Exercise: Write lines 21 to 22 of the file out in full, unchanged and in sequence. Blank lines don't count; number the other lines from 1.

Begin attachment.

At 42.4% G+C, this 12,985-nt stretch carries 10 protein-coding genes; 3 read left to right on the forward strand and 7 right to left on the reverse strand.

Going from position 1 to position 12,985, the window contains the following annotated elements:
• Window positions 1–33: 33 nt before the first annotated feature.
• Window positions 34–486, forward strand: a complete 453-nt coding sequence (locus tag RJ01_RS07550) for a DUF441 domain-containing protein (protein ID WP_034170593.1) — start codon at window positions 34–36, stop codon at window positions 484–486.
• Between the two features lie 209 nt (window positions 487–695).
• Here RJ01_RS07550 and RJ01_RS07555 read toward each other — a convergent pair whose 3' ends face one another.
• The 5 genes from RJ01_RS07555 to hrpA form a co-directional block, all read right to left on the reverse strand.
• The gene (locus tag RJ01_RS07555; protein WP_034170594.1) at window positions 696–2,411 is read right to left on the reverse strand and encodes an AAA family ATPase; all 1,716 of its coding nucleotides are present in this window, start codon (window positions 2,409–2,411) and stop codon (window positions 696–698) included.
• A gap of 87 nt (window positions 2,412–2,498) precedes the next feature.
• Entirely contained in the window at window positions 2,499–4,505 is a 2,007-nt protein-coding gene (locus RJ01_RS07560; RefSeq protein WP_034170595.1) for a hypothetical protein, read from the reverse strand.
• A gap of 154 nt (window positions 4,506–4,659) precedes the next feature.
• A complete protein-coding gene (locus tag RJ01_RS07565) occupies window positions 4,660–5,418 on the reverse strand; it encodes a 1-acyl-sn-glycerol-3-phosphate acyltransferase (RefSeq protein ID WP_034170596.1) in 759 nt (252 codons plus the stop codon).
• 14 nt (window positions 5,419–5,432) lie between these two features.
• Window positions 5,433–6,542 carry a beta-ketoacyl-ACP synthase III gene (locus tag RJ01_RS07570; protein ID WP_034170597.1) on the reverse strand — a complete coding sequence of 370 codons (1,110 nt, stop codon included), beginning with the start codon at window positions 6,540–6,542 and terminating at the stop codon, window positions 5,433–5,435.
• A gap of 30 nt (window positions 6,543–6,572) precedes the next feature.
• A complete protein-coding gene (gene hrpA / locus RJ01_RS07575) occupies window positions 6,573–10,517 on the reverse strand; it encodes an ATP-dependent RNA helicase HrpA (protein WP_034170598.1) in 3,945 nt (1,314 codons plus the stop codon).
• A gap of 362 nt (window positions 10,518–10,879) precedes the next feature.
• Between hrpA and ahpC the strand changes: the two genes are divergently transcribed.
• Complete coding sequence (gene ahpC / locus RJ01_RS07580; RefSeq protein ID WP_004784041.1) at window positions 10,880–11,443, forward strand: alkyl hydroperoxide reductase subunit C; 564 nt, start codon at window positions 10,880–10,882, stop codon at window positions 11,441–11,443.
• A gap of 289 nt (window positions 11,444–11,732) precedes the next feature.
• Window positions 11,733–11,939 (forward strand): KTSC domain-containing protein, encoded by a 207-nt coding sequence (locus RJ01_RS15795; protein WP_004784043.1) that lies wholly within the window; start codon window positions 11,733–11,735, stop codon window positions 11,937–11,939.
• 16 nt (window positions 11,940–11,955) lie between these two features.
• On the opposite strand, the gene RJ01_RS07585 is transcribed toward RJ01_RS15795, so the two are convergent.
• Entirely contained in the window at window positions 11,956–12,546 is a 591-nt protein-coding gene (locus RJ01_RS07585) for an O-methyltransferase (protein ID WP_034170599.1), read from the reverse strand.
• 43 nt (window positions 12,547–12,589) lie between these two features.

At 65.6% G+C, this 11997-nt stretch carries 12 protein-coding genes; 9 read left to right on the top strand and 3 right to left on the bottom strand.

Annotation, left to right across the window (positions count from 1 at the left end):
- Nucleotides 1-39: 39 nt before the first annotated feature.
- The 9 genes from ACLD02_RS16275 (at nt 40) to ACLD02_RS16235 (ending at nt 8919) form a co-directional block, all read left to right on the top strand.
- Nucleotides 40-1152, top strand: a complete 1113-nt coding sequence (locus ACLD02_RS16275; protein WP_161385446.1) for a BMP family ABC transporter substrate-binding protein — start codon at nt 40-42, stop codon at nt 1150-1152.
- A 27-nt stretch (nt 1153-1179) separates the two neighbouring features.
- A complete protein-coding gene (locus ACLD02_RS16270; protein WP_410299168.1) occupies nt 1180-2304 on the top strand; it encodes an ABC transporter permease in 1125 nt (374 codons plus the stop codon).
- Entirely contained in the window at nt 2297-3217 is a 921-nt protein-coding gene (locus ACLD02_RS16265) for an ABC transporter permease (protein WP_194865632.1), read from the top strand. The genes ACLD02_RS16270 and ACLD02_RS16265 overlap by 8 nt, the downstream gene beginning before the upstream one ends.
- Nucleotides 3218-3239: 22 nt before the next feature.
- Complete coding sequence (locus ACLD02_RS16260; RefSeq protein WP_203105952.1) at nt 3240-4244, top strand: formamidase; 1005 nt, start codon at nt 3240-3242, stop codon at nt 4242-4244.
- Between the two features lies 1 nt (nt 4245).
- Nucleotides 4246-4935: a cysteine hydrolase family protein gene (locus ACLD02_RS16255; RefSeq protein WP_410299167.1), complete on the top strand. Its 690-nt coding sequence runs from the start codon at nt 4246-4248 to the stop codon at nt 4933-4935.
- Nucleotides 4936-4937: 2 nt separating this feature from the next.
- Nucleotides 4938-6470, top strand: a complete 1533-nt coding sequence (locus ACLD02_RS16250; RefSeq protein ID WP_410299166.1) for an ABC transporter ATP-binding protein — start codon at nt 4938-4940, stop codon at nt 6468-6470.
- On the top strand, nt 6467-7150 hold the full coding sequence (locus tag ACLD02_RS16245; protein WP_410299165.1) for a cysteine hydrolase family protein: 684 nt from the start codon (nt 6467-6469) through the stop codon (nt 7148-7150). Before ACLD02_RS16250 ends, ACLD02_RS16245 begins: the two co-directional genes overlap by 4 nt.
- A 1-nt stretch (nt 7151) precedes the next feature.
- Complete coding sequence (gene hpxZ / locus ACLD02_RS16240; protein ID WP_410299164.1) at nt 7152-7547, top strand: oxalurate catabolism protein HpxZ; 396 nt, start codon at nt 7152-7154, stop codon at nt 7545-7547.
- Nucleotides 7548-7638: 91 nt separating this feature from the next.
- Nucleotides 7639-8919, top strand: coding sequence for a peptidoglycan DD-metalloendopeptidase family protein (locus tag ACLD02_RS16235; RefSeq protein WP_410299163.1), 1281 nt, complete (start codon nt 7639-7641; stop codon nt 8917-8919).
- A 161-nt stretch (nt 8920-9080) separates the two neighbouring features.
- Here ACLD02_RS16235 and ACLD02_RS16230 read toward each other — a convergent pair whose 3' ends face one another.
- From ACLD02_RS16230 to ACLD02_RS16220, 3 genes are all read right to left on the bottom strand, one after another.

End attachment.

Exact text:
• Window positions 11,733–11,939 (forward strand): KTSC domain-containing protein, encoded by a 207-nt coding sequence (locus RJ01_RS15795; protein WP_004784043.1) that lies wholly within the window; start codon window positions 11,733–11,735, stop codon window positions 11,937–11,939.
• 16 nt (window positions 11,940–11,955) lie between these two features.